To Tackle New Senior Care Challenges, MA Plans Lean Further into Social Determinants of Health

For years now, home care providers have drooled at the thought of contracting with Medicare Advantage (MA) plans. Now amid the coronavirus, agencies could have the chance to accelerate their MA strategies.

Seniors are being forced to become more isolated than ever to mitigate their risk of catching the COVID-19 virus. In turn, MA plans are paying newfound attention to social determinants of health, presenting opportunities for home care companies to fill their needs.

One example of a plan introducing new benefits in light of the COVID-19 emergency is Brand New Day, a MA prescription health plan available in 12 California counties.

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Brand New Day has expanded its partnership with Redwood City, California-based Wider Circle to launch a home delivery service, among other offerings, for seniors during the public health emergency. While Wider Circle isn’t a home care provider, elements of its new coronavirus program could be adopted by in-home care agencies hoping to market themselves to MA plans.

“Key to ensuring the health of seniors, particularly during the pandemic, is making sure that their basic needs are met, which includes having an adequate supply of food and medications on hand,” Brand New Day Executive Vice President Jay Davis said in a press release announcing the partnership expansion. “Also paramount is staying in regular contact with them and helping them maintain their sense of purpose.”

Wider Circle is a community care program that works with health plans to unite older adults with the goal being to improve their health in the process. It connects senior neighbors of various abilities with each other, creating more formalized groups so members can help each other with things like shopping and staying active while also providing mutual social support.

Wider Circle’s general program is currently in more than 135 communities nationwide. The company has been working with Brand New Day since 2017, but the scope of that work has grown by 50 times since then, Wider Circle CEO Moshe Pinto told Home Health Care News.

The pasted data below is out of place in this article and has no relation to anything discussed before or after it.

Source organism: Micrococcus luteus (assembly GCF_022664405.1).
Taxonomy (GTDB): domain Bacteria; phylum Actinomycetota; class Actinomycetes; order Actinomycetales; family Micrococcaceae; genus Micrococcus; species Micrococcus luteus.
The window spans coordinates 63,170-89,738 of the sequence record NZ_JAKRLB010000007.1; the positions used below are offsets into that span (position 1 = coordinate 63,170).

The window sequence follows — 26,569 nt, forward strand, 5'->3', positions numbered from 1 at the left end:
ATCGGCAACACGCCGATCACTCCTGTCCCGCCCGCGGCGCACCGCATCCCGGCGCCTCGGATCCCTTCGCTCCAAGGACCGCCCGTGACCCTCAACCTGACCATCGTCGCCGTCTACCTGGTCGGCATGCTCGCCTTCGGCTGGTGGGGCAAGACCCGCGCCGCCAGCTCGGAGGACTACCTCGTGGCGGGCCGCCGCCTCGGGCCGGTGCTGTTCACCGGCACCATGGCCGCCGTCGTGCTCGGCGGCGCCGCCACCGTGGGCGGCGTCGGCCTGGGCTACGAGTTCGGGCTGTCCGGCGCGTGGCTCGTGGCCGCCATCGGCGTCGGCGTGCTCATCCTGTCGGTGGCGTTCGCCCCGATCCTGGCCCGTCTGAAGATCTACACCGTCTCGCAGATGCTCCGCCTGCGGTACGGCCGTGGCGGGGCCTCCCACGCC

“We’ve been able to demonstrate to them that they get about a $4 return for each dollar they invested in this program,” Pinto said.

On top of that, the partnership has led to a $50 per member per month acute care saving, with fewer days spent in the hospital and discharges coming twice as quickly when members are admitted. Additionally, members are more engaged with their primary care physicians.

Amid the coronavirus, Wider Circle noticed that seniors were struggling with unique new challenges.

“We saw the tremendous needs that people were having, especially in two areas, safety and … social support,” Wider Circle President and COO Darin Buxbaum told HHCN.

On the safety side, Wider Circle noticed that seniors were having trouble safely accessing items such as food and medication. They were also struggling to keep doctor’s appointments. In response, with Brand New Day, the company launched a service to deliver essentials to seniors and to help them schedule telehealth appointments.

But that alone wasn’t enough, Buxbaum said.

The company also set out to take on a less obvious safety risk: loneliness. Wider Circle did more than 10,000 welfare checks with members in a month’s time, in addition to creating virtual town halls and a buddy check-in program where members can regularly talk to their neighbors on the telephone.

“For years now, we’ve known that isolation in itself could be a major stressor,” Pinto said. “When combined with all that’s going on, that’s even more so. That’s been a primary driver and concern that’s guided our response.”

While the COVID-19 emergency is largely responsible for bringing social determinants of health further into the forefront of the MA landscape, Pinto believes the issues will remain top of mind for plans even after the virus is gone, giving home care providers the chance to capitalize on similar opportunities.

“This virus reminded us how we’re all similar,” Pinto said. “I think everyone in America now gets the visceral sense of what it feels like to be a lonely and isolated senior that may be worried about their health and mobility issues.”

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